Washingtonia filifera is a massive and impressive palm, endemic to springs in the southern California desert and characterized with a thick trunk. Several Californian towns are named after these palms, including Palm Springs, Palm Desert and Twenty-Nine Palms.

In Israel, the Washingtonia filifera appears as an ornamental tree together with the other species of the same genus – Washingtonia robusta. Washingtonia robusta is a tall palm with narrow trunk. It originates in the Baja California peninsula in Mexico, and unlike Washingtonia filifera, it is an invasive species in Israel. You can see the Washingtonia robusta at the edge of the upper parking lot (near the supermarket).

The winter is our rainy season, which means it is mushroom time. Mushrooms and fungi are an important part of the ecological system – they perform an essential role in the decomposition of organic matter and have fundamental roles in nutrient cycling and exchange in the environment. Some live in symbiosis with the surrounding plants, such as the Suillus mushrooms that live on Pine roots and enrich the soil around them with nutrients for the trees.

In the garden we can find a large variety of fungi, with different shapes, colors and textures. In the picture you can see a few of the fungi we recently saw.

Attention: the fungi kingdom is rich and diverse. Many times it is difficult to identify a fungus based on a single image. It is not recommended to pick mushrooms without thoroughly learning about them. In addition, in the garden we sometimes spray chemicals against pests. Fungi absorb such poisons – so it is not recommended to gather them within the garden.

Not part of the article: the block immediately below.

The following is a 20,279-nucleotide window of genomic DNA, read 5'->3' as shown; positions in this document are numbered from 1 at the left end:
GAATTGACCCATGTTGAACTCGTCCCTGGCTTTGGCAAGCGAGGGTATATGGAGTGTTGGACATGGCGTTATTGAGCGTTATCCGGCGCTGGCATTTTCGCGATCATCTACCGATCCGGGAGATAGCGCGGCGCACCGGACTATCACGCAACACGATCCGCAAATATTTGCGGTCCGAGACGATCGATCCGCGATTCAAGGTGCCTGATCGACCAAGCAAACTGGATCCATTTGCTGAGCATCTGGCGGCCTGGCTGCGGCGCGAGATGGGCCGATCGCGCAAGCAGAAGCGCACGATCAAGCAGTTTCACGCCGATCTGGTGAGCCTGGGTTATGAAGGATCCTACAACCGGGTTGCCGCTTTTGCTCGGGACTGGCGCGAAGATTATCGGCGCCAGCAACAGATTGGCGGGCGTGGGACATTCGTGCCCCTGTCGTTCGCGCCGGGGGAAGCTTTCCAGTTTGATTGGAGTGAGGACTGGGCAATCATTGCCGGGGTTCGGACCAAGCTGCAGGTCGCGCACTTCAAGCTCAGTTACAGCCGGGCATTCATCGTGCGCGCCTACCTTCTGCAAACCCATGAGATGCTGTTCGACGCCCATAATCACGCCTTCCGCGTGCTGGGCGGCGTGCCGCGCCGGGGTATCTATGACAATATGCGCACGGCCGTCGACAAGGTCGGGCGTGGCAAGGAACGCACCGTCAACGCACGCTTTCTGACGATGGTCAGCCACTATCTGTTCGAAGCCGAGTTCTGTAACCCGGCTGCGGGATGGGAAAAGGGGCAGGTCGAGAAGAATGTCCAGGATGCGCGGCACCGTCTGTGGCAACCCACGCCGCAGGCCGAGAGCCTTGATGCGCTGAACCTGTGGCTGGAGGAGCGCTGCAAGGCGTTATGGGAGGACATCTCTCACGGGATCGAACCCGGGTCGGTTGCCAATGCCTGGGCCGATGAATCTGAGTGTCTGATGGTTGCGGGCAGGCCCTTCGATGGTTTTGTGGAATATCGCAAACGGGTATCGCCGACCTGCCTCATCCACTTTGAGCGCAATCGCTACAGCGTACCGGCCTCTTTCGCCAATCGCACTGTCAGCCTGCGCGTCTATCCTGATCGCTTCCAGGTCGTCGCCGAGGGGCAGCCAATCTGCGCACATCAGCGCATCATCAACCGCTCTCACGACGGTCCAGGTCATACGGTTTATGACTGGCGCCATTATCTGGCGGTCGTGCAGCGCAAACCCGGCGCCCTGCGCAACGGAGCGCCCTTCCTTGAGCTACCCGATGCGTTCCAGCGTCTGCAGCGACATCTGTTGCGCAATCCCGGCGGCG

We’re still looking down, and we want to draw your attention to a unique fungus we found in the garden: the bird’s nest fungus. The bird’s nest fungus is shaped like a nest holding small round dark “eggs”. These eggs are the sporadiums, each one contains thousands of microscopic spores. They are attached to the fungus (the “nest”) with a tiny spring. When it rains, the spring loosens and throws the “egg” to a distance in order to spread the spores. Even though this fungus is small (only 1 cm) it can throw the sporadium to a distance of one meter and more!

The bird’s nest fungus likes mulch – look for it in areas where we spread mulch as ground-cover.

A beautiful shrub of the Fabaceae family is starting to bloom these days in the Australia section: Templetonia retusa. This shrub has large red flowers. It originates in South-Western Australia, in the shrubby Mallee region. These flowers are pollinated by birds, as well as by local Australian butterflies. The Tempeltonia is recommended as a water-conserving plant that blooms during winter.

In the “Plants of the month” corner near the garden’s nursery, it is bulb time. Muscari macrocarpumis is blooming just now with light-purple buds and impressive yellow flowers. It originates in the Greek Islands and South-West Turkey, where it grows in rocky places. Don’t be shy, stoop down and smell the flowers: they have a pleasing scent that resembles fresh Bananas.

The Israeli winter is full of sunny days. It is much more pleasant to hike now, compared to the hot summer. We recommend that you put on a warm coat, and come see the winter blossoms around the garden!